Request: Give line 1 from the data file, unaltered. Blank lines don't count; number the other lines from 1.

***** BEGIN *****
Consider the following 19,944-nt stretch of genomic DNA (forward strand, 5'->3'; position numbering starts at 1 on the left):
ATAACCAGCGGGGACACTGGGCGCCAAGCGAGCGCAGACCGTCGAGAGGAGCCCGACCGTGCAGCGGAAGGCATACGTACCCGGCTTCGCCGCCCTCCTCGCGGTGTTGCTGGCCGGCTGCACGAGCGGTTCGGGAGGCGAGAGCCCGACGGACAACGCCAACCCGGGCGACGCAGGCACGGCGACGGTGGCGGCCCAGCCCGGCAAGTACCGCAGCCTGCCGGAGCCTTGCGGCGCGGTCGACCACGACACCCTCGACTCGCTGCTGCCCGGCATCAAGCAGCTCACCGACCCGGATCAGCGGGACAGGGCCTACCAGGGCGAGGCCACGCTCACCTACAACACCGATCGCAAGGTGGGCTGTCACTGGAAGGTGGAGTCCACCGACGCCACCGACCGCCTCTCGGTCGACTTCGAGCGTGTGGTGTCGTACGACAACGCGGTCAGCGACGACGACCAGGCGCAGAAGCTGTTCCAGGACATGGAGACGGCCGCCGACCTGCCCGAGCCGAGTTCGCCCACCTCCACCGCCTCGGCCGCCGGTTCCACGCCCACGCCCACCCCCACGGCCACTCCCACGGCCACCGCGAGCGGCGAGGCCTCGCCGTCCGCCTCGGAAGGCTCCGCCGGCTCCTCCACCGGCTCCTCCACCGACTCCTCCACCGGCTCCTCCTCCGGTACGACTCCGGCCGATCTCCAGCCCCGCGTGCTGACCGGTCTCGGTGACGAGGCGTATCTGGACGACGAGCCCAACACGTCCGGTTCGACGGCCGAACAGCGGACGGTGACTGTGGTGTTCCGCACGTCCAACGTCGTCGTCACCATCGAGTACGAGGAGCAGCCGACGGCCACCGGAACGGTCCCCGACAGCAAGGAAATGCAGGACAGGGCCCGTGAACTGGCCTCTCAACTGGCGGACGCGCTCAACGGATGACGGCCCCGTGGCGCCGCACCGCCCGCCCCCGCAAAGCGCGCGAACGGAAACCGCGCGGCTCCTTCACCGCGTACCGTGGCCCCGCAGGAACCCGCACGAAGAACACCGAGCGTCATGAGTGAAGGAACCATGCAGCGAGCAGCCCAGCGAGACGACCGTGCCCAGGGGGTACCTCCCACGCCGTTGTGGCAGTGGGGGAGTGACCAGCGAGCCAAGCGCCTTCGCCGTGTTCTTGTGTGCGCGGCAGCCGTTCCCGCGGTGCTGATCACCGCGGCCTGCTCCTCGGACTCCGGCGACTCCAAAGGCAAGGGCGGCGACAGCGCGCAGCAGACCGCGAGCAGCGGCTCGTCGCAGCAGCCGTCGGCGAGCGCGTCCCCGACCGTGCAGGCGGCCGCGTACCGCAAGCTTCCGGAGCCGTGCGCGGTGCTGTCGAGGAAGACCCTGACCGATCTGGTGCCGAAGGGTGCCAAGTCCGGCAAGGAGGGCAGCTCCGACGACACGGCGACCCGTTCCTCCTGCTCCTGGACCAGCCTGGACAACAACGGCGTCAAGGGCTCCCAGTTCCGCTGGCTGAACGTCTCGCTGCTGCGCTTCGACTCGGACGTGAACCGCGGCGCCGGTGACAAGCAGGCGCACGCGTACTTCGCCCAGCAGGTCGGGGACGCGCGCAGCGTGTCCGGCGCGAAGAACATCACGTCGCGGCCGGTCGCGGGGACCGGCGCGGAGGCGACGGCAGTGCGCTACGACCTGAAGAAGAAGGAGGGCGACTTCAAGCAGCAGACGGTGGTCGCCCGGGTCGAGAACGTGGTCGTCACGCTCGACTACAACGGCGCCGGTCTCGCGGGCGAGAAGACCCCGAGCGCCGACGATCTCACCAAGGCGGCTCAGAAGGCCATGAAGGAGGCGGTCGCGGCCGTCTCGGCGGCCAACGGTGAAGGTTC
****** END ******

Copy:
Consider the following 19,944-nt stretch of genomic DNA (forward strand, 5'->3'; position numbering starts at 1 on the left):